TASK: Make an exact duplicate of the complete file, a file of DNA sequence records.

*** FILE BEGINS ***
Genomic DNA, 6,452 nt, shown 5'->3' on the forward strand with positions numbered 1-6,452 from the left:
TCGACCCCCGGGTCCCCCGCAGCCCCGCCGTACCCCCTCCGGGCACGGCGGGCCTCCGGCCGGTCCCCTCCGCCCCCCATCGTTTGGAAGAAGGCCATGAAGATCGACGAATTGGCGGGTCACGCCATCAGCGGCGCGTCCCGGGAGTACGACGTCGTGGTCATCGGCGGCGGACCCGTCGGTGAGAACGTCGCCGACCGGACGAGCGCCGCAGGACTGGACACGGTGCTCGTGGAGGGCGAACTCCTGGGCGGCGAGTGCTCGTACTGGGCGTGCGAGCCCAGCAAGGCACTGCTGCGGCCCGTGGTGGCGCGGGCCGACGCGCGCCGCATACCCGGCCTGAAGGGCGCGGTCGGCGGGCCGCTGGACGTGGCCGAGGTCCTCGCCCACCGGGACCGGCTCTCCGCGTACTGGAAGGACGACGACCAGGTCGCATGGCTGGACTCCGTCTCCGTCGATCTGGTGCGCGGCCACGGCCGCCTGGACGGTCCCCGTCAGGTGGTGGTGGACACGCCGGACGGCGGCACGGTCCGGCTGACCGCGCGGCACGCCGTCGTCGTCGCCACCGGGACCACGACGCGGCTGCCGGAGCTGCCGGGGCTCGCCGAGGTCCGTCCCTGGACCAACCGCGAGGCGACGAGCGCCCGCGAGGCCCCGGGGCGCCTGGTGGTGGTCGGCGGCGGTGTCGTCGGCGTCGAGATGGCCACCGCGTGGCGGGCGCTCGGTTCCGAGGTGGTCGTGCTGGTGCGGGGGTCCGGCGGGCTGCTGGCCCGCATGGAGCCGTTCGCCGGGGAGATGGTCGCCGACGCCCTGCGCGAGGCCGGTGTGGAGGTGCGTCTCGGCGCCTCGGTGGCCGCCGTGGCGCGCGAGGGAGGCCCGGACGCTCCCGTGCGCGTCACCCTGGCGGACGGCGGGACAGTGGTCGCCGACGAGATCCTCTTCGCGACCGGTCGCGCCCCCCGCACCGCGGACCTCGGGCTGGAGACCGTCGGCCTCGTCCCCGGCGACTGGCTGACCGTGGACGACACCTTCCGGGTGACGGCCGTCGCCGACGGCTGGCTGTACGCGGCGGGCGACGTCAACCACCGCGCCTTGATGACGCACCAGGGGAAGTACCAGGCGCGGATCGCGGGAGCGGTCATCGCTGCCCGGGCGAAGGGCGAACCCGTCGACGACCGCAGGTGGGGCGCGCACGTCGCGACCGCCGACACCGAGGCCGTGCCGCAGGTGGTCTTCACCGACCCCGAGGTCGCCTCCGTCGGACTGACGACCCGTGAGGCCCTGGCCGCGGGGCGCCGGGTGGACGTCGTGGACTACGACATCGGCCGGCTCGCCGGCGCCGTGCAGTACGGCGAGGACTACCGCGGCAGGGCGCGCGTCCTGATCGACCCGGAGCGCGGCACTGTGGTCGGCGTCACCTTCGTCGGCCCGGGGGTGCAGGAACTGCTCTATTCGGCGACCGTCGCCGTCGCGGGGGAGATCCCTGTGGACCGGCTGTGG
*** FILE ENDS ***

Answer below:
Genomic DNA, 6,452 nt, shown 5'->3' on the forward strand with positions numbered 1-6,452 from the left:
TCGACCCCCGGGTCCCCCGCAGCCCCGCCGTACCCCCTCCGGGCACGGCGGGCCTCCGGCCGGTCCCCTCCGCCCCCCATCGTTTGGAAGAAGGCCATGAAGATCGACGAATTGGCGGGTCACGCCATCAGCGGCGCGTCCCGGGAGTACGACGTCGTGGTCATCGGCGGCGGACCCGTCGGTGAGAACGTCGCCGACCGGACGAGCGCCGCAGGACTGGACACGGTGCTCGTGGAGGGCGAACTCCTGGGCGGCGAGTGCTCGTACTGGGCGTGCGAGCCCAGCAAGGCACTGCTGCGGCCCGTGGTGGCGCGGGCCGACGCGCGCCGCATACCCGGCCTGAAGGGCGCGGTCGGCGGGCCGCTGGACGTGGCCGAGGTCCTCGCCCACCGGGACCGGCTCTCCGCGTACTGGAAGGACGACGACCAGGTCGCATGGCTGGACTCCGTCTCCGTCGATCTGGTGCGCGGCCACGGCCGCCTGGACGGTCCCCGTCAGGTGGTGGTGGACACGCCGGACGGCGGCACGGTCCGGCTGACCGCGCGGCACGCCGTCGTCGTCGCCACCGGGACCACGACGCGGCTGCCGGAGCTGCCGGGGCTCGCCGAGGTCCGTCCCTGGACCAACCGCGAGGCGACGAGCGCCCGCGAGGCCCCGGGGCGCCTGGTGGTGGTCGGCGGCGGTGTCGTCGGCGTCGAGATGGCCACCGCGTGGCGGGCGCTCGGTTCCGAGGTGGTCGTGCTGGTGCGGGGGTCCGGCGGGCTGCTGGCCCGCATGGAGCCGTTCGCCGGGGAGATGGTCGCCGACGCCCTGCGCGAGGCCGGTGTGGAGGTGCGTCTCGGCGCCTCGGTGGCCGCCGTGGCGCGCGAGGGAGGCCCGGACGCTCCCGTGCGCGTCACCCTGGCGGACGGCGGGACAGTGGTCGCCGACGAGATCCTCTTCGCGACCGGTCGCGCCCCCCGCACCGCGGACCTCGGGCTGGAGACCGTCGGCCTCGTCCCCGGCGACTGGCTGACCGTGGACGACACCTTCCGGGTGACGGCCGTCGCCGACGGCTGGCTGTACGCGGCGGGCGACGTCAACCACCGCGCCTTGATGACGCACCAGGGGAAGTACCAGGCGCGGATCGCGGGAGCGGTCATCGCTGCCCGGGCGAAGGGCGAACCCGTCGACGACCGCAGGTGGGGCGCGCACGTCGCGACCGCCGACACCGAGGCCGTGCCGCAGGTGGTCTTCACCGACCCCGAGGTCGCCTCCGTCGGACTGACGACCCGTGAGGCCCTGGCCGCGGGGCGCCGGGTGGACGTCGTGGACTACGACATCGGCCGGCTCGCCGGCGCCGTGCAGTACGGCGAGGACTACCGCGGCAGGGCGCGCGTCCTGATCGACCCGGAGCGCGGCACTGTGGTCGGCGTCACCTTCGTCGGCCCGGGGGTGCAGGAACTGCTCTATTCGGCGACCGTCGCCGTCGCGGGGGAGATCCCTGTGGACCGGCTGTGG